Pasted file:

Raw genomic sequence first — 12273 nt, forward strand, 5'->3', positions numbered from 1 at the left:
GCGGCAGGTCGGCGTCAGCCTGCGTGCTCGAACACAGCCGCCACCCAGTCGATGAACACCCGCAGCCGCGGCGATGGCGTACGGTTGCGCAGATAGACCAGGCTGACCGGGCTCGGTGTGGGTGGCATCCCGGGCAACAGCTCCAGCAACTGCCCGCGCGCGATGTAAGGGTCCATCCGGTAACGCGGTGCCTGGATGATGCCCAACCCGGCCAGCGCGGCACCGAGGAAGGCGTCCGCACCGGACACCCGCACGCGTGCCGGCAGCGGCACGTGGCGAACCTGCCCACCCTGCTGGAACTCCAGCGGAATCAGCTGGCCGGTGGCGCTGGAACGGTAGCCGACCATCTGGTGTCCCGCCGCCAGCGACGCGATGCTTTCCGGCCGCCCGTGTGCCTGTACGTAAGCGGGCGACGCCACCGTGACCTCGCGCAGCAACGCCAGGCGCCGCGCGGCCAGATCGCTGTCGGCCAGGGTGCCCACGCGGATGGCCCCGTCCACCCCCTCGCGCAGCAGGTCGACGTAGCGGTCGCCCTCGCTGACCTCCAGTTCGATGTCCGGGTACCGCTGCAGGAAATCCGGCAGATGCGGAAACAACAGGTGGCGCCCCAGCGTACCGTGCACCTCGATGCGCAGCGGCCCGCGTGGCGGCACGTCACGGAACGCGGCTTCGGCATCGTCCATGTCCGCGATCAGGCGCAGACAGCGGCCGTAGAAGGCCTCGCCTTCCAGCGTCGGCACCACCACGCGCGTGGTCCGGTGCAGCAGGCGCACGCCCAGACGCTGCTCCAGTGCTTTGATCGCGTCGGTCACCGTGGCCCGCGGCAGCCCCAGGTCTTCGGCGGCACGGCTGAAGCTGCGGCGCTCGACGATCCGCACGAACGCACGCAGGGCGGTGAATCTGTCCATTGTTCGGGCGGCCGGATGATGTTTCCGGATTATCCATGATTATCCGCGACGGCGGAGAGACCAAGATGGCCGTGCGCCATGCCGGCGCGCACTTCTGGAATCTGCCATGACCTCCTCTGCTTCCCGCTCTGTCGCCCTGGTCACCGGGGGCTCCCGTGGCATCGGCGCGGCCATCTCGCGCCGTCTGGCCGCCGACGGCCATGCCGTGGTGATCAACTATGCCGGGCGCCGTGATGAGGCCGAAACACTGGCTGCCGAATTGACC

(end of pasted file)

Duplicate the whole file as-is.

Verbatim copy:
Raw genomic sequence first — 12273 nt, forward strand, 5'->3', positions numbered from 1 at the left:
GCGGCAGGTCGGCGTCAGCCTGCGTGCTCGAACACAGCCGCCACCCAGTCGATGAACACCCGCAGCCGCGGCGATGGCGTACGGTTGCGCAGATAGACCAGGCTGACCGGGCTCGGTGTGGGTGGCATCCCGGGCAACAGCTCCAGCAACTGCCCGCGCGCGATGTAAGGGTCCATCCGGTAACGCGGTGCCTGGATGATGCCCAACCCGGCCAGCGCGGCACCGAGGAAGGCGTCCGCACCGGACACCCGCACGCGTGCCGGCAGCGGCACGTGGCGAACCTGCCCACCCTGCTGGAACTCCAGCGGAATCAGCTGGCCGGTGGCGCTGGAACGGTAGCCGACCATCTGGTGTCCCGCCGCCAGCGACGCGATGCTTTCCGGCCGCCCGTGTGCCTGTACGTAAGCGGGCGACGCCACCGTGACCTCGCGCAGCAACGCCAGGCGCCGCGCGGCCAGATCGCTGTCGGCCAGGGTGCCCACGCGGATGGCCCCGTCCACCCCCTCGCGCAGCAGGTCGACGTAGCGGTCGCCCTCGCTGACCTCCAGTTCGATGTCCGGGTACCGCTGCAGGAAATCCGGCAGATGCGGAAACAACAGGTGGCGCCCCAGCGTACCGTGCACCTCGATGCGCAGCGGCCCGCGTGGCGGCACGTCACGGAACGCGGCTTCGGCATCGTCCATGTCCGCGATCAGGCGCAGACAGCGGCCGTAGAAGGCCTCGCCTTCCAGCGTCGGCACCACCACGCGCGTGGTCCGGTGCAGCAGGCGCACGCCCAGACGCTGCTCCAGTGCTTTGATCGCGTCGGTCACCGTGGCCCGCGGCAGCCCCAGGTCTTCGGCGGCACGGCTGAAGCTGCGGCGCTCGACGATCCGCACGAACGCACGCAGGGCGGTGAATCTGTCCATTGTTCGGGCGGCCGGATGATGTTTCCGGATTATCCATGATTATCCGCGACGGCGGAGAGACCAAGATGGCCGTGCGCCATGCCGGCGCGCACTTCTGGAATCTGCCATGACCTCCTCTGCTTCCCGCTCTGTCGCCCTGGTCACCGGGGGCTCCCGTGGCATCGGCGCGGCCATCTCGCGCCGTCTGGCCGCCGACGGCCATGCCGTGGTGATCAACTATGCCGGGCGCCGTGATGAGGCCGAAACACTGGCTGCCGAATTGACC